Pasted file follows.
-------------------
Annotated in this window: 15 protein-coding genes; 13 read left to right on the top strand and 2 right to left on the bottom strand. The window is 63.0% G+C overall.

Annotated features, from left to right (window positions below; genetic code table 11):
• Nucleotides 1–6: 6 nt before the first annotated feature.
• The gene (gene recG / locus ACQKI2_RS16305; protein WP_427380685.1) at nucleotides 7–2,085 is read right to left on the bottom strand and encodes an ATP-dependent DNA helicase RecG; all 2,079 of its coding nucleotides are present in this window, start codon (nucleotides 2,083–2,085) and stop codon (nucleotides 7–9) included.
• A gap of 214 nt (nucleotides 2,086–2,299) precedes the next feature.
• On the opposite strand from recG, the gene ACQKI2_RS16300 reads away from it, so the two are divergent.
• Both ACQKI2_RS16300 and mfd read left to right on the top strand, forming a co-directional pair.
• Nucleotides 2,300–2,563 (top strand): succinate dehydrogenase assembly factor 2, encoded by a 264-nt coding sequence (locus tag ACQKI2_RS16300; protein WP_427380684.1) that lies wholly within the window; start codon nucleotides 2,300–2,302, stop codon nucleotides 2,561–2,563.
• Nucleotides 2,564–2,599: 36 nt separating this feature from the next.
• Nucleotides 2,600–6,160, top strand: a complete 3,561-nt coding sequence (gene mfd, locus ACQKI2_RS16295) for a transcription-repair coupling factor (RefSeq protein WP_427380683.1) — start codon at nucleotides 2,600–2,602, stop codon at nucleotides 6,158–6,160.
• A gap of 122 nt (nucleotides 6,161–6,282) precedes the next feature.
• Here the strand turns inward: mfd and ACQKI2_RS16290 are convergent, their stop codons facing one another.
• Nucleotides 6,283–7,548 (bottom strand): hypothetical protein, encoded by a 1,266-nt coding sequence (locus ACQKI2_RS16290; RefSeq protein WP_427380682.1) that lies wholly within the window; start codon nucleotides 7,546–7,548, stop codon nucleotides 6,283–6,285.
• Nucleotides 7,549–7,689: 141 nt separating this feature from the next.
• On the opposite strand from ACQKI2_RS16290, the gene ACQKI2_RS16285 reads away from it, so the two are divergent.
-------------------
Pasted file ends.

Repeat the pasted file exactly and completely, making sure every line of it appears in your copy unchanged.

Annotated in this window: 15 protein-coding genes; 13 read left to right on the top strand and 2 right to left on the bottom strand. The window is 63.0% G+C overall.

Annotated features, from left to right (window positions below; genetic code table 11):
• Nucleotides 1–6: 6 nt before the first annotated feature.
• The gene (gene recG / locus ACQKI2_RS16305; protein WP_427380685.1) at nucleotides 7–2,085 is read right to left on the bottom strand and encodes an ATP-dependent DNA helicase RecG; all 2,079 of its coding nucleotides are present in this window, start codon (nucleotides 2,083–2,085) and stop codon (nucleotides 7–9) included.
• A gap of 214 nt (nucleotides 2,086–2,299) precedes the next feature.
• On the opposite strand from recG, the gene ACQKI2_RS16300 reads away from it, so the two are divergent.
• Both ACQKI2_RS16300 and mfd read left to right on the top strand, forming a co-directional pair.
• Nucleotides 2,300–2,563 (top strand): succinate dehydrogenase assembly factor 2, encoded by a 264-nt coding sequence (locus tag ACQKI2_RS16300; protein WP_427380684.1) that lies wholly within the window; start codon nucleotides 2,300–2,302, stop codon nucleotides 2,561–2,563.
• Nucleotides 2,564–2,599: 36 nt separating this feature from the next.
• Nucleotides 2,600–6,160, top strand: a complete 3,561-nt coding sequence (gene mfd, locus ACQKI2_RS16295) for a transcription-repair coupling factor (RefSeq protein WP_427380683.1) — start codon at nucleotides 2,600–2,602, stop codon at nucleotides 6,158–6,160.
• A gap of 122 nt (nucleotides 6,161–6,282) precedes the next feature.
• Here the strand turns inward: mfd and ACQKI2_RS16290 are convergent, their stop codons facing one another.
• Nucleotides 6,283–7,548 (bottom strand): hypothetical protein, encoded by a 1,266-nt coding sequence (locus ACQKI2_RS16290; RefSeq protein WP_427380682.1) that lies wholly within the window; start codon nucleotides 7,546–7,548, stop codon nucleotides 6,283–6,285.
• Nucleotides 7,549–7,689: 141 nt separating this feature from the next.
• On the opposite strand from ACQKI2_RS16290, the gene ACQKI2_RS16285 reads away from it, so the two are divergent.